The Philippines Commission on Human Rights has announced that it is moving forward with the next steps in the world’s first-ever case against major fossil fuel companies for alleged human rights abuses.
The commission is to take to task oil giants such as Chevron, ExxonMobil, BP, Shell, Total, BHP Billiton, Suncor, and ConocoPhillips for their alleged role in causing death and financial loss on a massive scale as a result of climate-induced disasters in the archipelago.
A month after concluding the first phase of their investigation, which looked at scientific evidence linking climate change and fossil fuel operations, CHR commissioner Roberto Eugenio T. Cadiz, who leads the national investigative body for the case, said they are now ready to push forward with public hearings, beginning in April 2017.
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Cadiz said they have secured responses from 20 out of the 47 fossil fuel companies involved in the case as of 8 December.
The responses were either sent to CHR directly or to the Business and Human Rights Resource Center (BHRRC), a New York-based advocacy group that tracks the human rights policies and performance of businesses.
The reality of climate change and how it affects human rights has been put in the spotlight, and ultimately, when people stand together and rise above adversity, justice will prevail.
Yeb Sano, executive director, Greenpeace Southeast Asia
In a letter addressed to BHRRC, American company ConocoPhillips, which claims to be the world’s largest independent oil and natural gas exploration and production company, said they challenged the jurisdiction of the legal proceedings arguing that their company does not have operations in the Philippines.
“We operate responsibly and take climate change issues seriously; managing greenhouse gas emissions in our operations and integrating climate-change related activities and goals into our business planning,” Sabrina Watkins, ConocoPhillips’ head of sustainable development, said in the statement.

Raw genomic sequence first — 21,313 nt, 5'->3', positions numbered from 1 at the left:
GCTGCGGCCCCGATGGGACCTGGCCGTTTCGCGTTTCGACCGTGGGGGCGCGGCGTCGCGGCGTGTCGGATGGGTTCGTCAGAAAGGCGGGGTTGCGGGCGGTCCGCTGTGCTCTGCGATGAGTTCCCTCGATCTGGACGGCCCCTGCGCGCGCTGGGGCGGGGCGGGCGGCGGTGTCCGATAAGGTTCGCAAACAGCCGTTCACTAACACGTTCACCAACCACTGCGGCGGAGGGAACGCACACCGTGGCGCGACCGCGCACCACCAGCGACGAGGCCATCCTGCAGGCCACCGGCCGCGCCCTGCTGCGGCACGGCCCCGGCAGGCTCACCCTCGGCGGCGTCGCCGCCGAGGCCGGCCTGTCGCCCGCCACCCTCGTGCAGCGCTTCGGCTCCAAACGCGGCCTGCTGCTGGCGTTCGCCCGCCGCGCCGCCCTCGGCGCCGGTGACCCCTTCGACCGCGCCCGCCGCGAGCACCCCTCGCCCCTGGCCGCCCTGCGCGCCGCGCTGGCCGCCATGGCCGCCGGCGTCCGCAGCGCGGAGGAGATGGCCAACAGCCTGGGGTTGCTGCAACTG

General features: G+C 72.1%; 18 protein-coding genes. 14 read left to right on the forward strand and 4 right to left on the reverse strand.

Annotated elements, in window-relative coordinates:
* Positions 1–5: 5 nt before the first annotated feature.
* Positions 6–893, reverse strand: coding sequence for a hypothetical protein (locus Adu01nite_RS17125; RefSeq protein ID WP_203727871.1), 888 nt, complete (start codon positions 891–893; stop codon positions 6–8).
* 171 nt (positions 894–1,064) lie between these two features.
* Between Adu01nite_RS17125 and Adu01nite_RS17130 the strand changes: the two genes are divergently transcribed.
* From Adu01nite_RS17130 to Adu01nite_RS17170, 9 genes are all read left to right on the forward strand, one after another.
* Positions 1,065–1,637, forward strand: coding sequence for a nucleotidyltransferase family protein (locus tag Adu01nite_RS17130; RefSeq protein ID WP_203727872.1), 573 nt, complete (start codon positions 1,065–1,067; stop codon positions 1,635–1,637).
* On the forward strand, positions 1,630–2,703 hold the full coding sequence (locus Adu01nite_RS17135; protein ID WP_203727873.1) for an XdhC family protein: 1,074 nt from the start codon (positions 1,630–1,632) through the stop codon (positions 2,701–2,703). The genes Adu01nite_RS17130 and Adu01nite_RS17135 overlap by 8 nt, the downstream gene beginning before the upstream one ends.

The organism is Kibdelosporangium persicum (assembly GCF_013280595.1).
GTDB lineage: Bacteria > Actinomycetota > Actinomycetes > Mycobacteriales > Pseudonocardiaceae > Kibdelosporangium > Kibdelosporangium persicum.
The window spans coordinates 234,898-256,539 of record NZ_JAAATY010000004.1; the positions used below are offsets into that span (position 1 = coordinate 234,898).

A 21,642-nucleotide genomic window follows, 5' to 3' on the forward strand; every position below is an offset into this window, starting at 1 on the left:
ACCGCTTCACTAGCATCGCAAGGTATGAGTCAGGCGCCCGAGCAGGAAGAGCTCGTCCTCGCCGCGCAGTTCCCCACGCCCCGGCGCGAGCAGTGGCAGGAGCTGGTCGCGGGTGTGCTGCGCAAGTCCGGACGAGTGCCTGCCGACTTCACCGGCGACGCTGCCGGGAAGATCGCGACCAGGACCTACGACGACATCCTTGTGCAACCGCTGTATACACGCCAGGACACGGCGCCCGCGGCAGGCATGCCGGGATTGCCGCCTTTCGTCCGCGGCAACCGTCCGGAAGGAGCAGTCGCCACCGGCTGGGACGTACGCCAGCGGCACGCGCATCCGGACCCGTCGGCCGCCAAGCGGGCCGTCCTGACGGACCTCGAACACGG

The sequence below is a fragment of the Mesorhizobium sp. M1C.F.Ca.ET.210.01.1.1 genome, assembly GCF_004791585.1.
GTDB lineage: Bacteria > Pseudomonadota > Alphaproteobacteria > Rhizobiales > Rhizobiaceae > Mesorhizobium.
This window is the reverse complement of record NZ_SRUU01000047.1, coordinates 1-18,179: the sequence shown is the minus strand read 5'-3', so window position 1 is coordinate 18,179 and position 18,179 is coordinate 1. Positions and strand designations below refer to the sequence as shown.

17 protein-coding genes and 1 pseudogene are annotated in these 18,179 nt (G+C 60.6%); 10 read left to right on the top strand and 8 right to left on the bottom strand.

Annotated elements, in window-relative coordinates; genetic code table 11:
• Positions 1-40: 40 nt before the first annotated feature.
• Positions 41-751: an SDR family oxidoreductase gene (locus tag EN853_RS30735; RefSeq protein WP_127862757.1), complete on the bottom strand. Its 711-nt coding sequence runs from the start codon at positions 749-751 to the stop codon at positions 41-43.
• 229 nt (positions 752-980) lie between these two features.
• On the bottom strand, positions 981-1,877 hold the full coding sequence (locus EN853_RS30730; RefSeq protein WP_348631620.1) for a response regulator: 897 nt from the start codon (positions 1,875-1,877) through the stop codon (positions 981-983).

Repsol, a global energy producer based in Madrid, confirmed in a letter sent to BHRRC on 8 November, that they sent a reply to the CHR but are unable to disclose details due to the confidentiality rules of the government body.
Russian company Lukoil for their part said that they have now developed and are implementing what they call a Biodiversity Protection Program focused on “undoing harm” to marine resources and “reclaiming oil contaminated land.”
The company further said that it has been aiming to prevent water pollution by using “zero pollution” technology in its off-shore operations since 1997. With this technology, not a single item of waste will pass into the water, the company said in a statement.
The CHR said the petitioners would be ready with a consolidated response by 14 February 2017.
“As petitioners, we will continue to advocate for our demands, including an authoritative finding by the CHR that fossil fuel companies must respect human rights and outline steps that would shift their existing business practices away from further contributions to climate change and prevent human rights impacts,” said Rose Trajano, secretary general of the Philippine Alliance of Human Rights Advocates, one of the petitioning organisations.
“As long as companies and governments fail to act on climate change, every day is human rights day. Today, we got much closer to our aspiration of holding those most responsible for the climate crisis accountable, in order to prevent further harm,” said Yeb Sano, executive director, Greenpeace Southeast Asia.
The petition was filed by typhoon victims, backed by 14 civil society and non-government organisations including Greenpeace Southeast Asia, on 15 September last year.
They demand that the 47 fossil fuel companies explain how the human rights violations resulting from climate change will be “eliminated, remedied, and prevented.”
An archipelago of more than 7,000 islands, the Philippines is one of the countries in the world that is most vulnerable to climate impacts. In 2013, it was devastated by Typhoon Haiyan, locally known as Yolanda, one of the most powerful storms that has ever made landfall, which killed more than 6,000 people and displaced more than half a million.
In October this year, the country’s northern region was hit by Typhoon Haima, locally known as Lawin, a Category 5 typhoon.
The petitioners argue that climate injustice is a violation of human rights.
“The reality of climate change and how it affects human rights has been put in the spotlight, and ultimately, when people stand together and rise above adversity, justice will prevail,” Sano said.